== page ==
Lesson 10 – Getting Paid
Never expect to get paid on time but always expect to be hassled for bills. Being a foreigner as I am and an American to boot, you can always expect that the local people assume you to have more money then you do. So if there is a rent bill, Nigerian tab or utility bill, they expect you pay it pronto. But in terms of getting paid, if you don’t have patience in China you’ll lose your cool too often too quickly. Always expect to receive your wages with a 2 day grace period. That’s how it’s done.
Lesson 11 – Street Food
Street food is the shit but will probably give you the shits. I live my life to the fullest. I take risks, go home with strange women, go to crazy bars, eat late night food. Is it always good for me? Probably not, but life is meant to be lived while you can. If Columbus played it safe we'd probably never have the good ole’ US of A. Street food in China is about accepting your own mortality and conquering fear. I hate these people who come here and never leave their safe little bubbles, don’t eat with the locals and get a completely white washed version of China. You need to get your hands dirty, sure it will mess up your stomach for a day sometimes unless you take precautions but no noodles taste better than ones served on the side of the street on a little wooden wheel barrel cart washed down with some cheap local bear. The trick to street food is picking the right thing to eat - don’t eat in the midday heat, that food is spoiled. Used common sense… if the stall is empty the food has been sitting around too long, no bueno. If the stall is busy and things are being cooked over an open flame or boiled late at night outside a busy club or bar then you are good to go. A real safety tip and something I can not stress enough is have a good flask with you containing high content liquor, be it whisky or something more. After every dodgy meal take at least 3 big swigs. This will kill everything that could do you harm from your meal, usually. Worst comes to worse though and you’re left stuck on a toilet in Shanghai it still beats the hottest night club in Nebraska.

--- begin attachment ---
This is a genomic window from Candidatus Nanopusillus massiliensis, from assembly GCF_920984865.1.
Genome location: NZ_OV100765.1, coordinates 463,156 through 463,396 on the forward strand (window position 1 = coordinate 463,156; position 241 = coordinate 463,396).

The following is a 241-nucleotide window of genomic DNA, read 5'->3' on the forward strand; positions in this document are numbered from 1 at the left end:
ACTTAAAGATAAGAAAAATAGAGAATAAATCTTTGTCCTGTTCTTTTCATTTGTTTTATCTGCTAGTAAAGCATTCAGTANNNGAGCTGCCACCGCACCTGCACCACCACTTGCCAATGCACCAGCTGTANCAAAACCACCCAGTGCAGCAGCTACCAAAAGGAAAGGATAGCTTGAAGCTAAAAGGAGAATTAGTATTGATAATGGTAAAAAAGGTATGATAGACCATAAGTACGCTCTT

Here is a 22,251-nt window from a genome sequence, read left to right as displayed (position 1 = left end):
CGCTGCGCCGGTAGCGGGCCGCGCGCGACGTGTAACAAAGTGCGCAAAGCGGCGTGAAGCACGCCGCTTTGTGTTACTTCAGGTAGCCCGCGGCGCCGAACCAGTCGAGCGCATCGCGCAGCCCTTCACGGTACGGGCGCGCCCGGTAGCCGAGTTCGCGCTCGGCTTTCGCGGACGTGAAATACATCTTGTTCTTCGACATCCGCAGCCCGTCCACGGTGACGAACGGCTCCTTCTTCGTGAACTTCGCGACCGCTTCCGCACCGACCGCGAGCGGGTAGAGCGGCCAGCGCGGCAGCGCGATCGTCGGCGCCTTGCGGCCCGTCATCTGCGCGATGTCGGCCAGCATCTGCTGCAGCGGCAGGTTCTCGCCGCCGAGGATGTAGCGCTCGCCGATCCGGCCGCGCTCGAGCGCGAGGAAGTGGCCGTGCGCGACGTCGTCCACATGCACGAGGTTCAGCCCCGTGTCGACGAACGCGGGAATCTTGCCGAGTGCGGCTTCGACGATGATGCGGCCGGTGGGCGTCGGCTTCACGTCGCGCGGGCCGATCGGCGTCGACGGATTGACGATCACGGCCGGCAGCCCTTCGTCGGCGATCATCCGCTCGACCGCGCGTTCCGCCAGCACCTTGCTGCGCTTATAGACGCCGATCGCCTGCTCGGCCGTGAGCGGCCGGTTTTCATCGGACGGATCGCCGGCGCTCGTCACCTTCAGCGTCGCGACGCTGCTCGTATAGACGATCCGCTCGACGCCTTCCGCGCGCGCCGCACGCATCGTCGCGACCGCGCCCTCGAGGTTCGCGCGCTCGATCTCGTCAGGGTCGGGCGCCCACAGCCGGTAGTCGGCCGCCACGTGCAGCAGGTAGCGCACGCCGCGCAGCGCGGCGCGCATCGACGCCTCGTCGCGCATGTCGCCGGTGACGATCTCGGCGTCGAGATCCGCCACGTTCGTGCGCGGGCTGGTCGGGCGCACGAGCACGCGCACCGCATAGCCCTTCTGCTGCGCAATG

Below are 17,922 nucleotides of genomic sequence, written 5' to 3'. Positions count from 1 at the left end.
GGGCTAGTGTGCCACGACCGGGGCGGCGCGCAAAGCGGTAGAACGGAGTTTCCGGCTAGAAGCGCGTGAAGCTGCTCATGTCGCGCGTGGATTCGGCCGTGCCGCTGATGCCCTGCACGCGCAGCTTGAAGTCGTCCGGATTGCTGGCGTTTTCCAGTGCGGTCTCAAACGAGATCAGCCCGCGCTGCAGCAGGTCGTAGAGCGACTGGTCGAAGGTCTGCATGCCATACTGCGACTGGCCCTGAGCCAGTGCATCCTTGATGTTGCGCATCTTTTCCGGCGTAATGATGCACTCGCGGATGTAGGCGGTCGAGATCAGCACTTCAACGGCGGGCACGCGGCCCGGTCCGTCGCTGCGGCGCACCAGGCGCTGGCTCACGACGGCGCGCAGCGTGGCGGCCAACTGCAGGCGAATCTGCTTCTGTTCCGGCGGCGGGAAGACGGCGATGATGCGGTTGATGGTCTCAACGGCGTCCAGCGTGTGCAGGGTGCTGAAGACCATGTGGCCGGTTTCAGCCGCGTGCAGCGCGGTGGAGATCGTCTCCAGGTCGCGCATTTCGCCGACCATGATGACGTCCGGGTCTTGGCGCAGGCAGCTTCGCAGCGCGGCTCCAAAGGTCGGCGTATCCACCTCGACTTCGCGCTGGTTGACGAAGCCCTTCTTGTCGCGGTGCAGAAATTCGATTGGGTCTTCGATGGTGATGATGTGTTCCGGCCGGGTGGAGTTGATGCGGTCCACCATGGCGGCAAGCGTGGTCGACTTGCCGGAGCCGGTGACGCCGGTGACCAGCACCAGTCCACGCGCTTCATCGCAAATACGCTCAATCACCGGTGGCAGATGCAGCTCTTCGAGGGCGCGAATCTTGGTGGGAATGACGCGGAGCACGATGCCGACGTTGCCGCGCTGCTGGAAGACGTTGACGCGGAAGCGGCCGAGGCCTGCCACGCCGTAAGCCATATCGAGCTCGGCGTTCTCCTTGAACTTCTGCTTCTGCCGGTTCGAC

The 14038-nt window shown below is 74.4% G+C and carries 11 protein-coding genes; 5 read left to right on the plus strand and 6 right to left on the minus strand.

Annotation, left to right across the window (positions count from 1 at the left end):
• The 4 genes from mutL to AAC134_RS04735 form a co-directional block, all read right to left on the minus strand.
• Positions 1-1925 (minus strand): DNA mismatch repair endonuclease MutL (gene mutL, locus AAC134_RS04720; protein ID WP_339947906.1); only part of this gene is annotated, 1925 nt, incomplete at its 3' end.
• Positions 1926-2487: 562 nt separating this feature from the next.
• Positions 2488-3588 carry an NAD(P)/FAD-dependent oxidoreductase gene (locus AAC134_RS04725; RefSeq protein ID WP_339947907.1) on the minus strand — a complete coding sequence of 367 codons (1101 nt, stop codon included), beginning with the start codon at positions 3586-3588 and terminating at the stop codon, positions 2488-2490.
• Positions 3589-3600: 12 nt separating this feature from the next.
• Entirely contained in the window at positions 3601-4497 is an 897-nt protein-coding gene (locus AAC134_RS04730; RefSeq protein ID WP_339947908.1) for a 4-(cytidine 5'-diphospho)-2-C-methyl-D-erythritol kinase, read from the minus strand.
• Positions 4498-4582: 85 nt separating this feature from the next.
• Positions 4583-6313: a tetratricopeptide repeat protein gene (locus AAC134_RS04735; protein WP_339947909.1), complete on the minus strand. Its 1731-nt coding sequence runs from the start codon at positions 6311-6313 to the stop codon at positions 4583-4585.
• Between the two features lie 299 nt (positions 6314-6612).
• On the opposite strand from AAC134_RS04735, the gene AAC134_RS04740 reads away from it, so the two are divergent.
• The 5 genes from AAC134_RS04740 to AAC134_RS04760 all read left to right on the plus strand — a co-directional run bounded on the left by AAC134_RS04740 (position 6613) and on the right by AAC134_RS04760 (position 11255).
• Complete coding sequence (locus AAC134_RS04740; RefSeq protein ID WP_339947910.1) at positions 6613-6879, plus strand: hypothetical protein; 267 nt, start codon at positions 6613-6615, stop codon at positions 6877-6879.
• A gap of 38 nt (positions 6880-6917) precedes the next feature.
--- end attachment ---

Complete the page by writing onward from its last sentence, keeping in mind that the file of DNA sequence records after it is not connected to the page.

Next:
Lesson 12 – People are People
The last, and one of the most important things, that I’ve learned about China is that although the land and language is far different than our own culture, the people are pretty much the same, especially among the youth and 30ish and under crowd. They play our music, our movies and really love our culture. Sure, I’m usually the token white friend and I’m always asked to do the rap part of the songs at Karaoke and later to explain what a, badunkadunk is or a bootie call or any other number of the phrases we all used ironically last year but are still mysteries in China, but people are people and we all share a love of fun, friendship and adventure.
So what’s the take away here? If you’re ever going to go away for a week, a month or even a year, then forget about Europe - it’s boring and played out. It’s like Monica Bellucci, in that every kid with a backpack and a EuroRail pass has already hit that over the summer (snap!). Instead, check out Asia. Come for the boozing, the food, the unknown and the unbelievable and stay for the happy ending - or at least have a shot or ten with me.
To the bar Batman - the next round is on me.
Logan Brouse is a MetroWize correspondent, Bar Tender and Serial Traveler. For more of his "American Bartender in Shanghai" series or any of his other musings click here.